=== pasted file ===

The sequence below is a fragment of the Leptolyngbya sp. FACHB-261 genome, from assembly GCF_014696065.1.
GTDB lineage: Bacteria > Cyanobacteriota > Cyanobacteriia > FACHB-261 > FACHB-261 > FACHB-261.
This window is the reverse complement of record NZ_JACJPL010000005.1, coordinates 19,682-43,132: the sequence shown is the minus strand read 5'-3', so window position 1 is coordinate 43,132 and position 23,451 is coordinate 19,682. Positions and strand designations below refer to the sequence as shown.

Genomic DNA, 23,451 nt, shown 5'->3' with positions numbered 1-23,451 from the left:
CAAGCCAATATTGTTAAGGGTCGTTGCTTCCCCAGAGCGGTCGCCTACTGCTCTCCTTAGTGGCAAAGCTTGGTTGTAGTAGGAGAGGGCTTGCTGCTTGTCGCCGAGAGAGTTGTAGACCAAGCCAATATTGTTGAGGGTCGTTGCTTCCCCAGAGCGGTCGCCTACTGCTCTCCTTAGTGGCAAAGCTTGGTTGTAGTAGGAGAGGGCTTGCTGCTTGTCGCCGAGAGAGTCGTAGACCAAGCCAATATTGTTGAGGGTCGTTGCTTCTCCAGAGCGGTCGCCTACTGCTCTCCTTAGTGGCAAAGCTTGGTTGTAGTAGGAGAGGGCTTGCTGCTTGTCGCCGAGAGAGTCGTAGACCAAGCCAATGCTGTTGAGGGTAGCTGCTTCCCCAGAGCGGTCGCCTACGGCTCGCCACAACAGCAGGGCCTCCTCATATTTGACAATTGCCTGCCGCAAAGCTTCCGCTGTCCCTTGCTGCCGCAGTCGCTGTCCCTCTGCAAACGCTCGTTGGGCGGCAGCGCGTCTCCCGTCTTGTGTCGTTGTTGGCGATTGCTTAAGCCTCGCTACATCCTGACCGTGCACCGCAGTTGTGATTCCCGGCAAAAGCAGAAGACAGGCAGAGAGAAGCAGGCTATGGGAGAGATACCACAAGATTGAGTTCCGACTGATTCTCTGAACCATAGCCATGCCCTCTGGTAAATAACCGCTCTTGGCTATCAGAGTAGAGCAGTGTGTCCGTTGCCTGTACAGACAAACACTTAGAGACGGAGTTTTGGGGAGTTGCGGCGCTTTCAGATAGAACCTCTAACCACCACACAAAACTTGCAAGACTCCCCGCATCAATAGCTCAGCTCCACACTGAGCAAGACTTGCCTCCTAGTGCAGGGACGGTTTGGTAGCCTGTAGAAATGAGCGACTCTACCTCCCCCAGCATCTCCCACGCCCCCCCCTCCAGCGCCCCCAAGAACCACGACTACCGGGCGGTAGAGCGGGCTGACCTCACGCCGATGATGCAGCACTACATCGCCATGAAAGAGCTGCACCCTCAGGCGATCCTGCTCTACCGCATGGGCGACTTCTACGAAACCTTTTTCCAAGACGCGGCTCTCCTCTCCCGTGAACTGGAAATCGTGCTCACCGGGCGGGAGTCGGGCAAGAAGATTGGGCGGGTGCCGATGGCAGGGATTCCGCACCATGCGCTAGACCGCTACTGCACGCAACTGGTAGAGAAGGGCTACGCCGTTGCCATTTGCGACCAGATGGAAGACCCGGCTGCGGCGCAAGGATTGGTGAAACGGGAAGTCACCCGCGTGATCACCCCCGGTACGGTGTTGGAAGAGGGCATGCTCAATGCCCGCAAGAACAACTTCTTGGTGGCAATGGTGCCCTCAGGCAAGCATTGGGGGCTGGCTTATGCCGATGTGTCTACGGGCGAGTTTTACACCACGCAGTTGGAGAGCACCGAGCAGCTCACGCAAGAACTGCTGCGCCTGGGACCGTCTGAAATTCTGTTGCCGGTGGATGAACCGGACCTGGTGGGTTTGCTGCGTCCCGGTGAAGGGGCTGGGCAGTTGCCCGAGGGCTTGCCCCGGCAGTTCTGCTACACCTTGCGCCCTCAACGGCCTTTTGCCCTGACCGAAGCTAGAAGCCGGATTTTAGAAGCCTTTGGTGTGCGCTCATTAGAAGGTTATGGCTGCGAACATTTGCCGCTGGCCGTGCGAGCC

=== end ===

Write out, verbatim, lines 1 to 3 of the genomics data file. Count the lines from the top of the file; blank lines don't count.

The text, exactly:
The sequence below is a fragment of the Leptolyngbya sp. FACHB-261 genome, from assembly GCF_014696065.1.
GTDB lineage: Bacteria > Cyanobacteriota > Cyanobacteriia > FACHB-261 > FACHB-261 > FACHB-261.
This window is the reverse complement of record NZ_JACJPL010000005.1, coordinates 19,682-43,132: the sequence shown is the minus strand read 5'-3', so window position 1 is coordinate 43,132 and position 23,451 is coordinate 19,682. Positions and strand designations below refer to the sequence as shown.